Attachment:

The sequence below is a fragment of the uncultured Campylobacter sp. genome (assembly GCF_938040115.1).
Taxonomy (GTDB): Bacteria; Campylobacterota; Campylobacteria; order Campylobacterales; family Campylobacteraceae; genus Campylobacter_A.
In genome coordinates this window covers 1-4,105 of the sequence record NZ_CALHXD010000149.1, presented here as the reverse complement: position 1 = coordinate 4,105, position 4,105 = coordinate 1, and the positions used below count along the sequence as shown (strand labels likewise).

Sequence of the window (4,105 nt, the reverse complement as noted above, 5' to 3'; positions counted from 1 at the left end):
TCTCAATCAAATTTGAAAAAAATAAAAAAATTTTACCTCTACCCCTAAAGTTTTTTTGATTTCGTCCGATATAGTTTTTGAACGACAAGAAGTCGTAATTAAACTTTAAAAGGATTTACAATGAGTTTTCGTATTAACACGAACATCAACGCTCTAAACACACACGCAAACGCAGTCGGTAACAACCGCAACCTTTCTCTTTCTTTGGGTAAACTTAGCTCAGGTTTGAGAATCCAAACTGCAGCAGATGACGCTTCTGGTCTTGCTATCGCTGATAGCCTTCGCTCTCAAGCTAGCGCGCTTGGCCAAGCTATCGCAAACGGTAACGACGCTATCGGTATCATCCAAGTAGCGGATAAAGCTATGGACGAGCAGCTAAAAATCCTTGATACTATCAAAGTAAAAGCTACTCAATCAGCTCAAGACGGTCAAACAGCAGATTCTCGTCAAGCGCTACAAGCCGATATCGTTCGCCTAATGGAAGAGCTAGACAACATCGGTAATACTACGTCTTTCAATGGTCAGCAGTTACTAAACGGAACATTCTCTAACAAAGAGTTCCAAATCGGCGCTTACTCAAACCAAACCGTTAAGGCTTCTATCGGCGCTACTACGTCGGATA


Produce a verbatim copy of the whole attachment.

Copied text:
The sequence below is a fragment of the uncultured Campylobacter sp. genome (assembly GCF_938040115.1).
Taxonomy (GTDB): Bacteria; Campylobacterota; Campylobacteria; order Campylobacterales; family Campylobacteraceae; genus Campylobacter_A.
In genome coordinates this window covers 1-4,105 of the sequence record NZ_CALHXD010000149.1, presented here as the reverse complement: position 1 = coordinate 4,105, position 4,105 = coordinate 1, and the positions used below count along the sequence as shown (strand labels likewise).

Sequence of the window (4,105 nt, the reverse complement as noted above, 5' to 3'; positions counted from 1 at the left end):
TCTCAATCAAATTTGAAAAAAATAAAAAAATTTTACCTCTACCCCTAAAGTTTTTTTGATTTCGTCCGATATAGTTTTTGAACGACAAGAAGTCGTAATTAAACTTTAAAAGGATTTACAATGAGTTTTCGTATTAACACGAACATCAACGCTCTAAACACACACGCAAACGCAGTCGGTAACAACCGCAACCTTTCTCTTTCTTTGGGTAAACTTAGCTCAGGTTTGAGAATCCAAACTGCAGCAGATGACGCTTCTGGTCTTGCTATCGCTGATAGCCTTCGCTCTCAAGCTAGCGCGCTTGGCCAAGCTATCGCAAACGGTAACGACGCTATCGGTATCATCCAAGTAGCGGATAAAGCTATGGACGAGCAGCTAAAAATCCTTGATACTATCAAAGTAAAAGCTACTCAATCAGCTCAAGACGGTCAAACAGCAGATTCTCGTCAAGCGCTACAAGCCGATATCGTTCGCCTAATGGAAGAGCTAGACAACATCGGTAATACTACGTCTTTCAATGGTCAGCAGTTACTAAACGGAACATTCTCTAACAAAGAGTTCCAAATCGGCGCTTACTCAAACCAAACCGTTAAGGCTTCTATCGGCGCTACTACGTCGGATA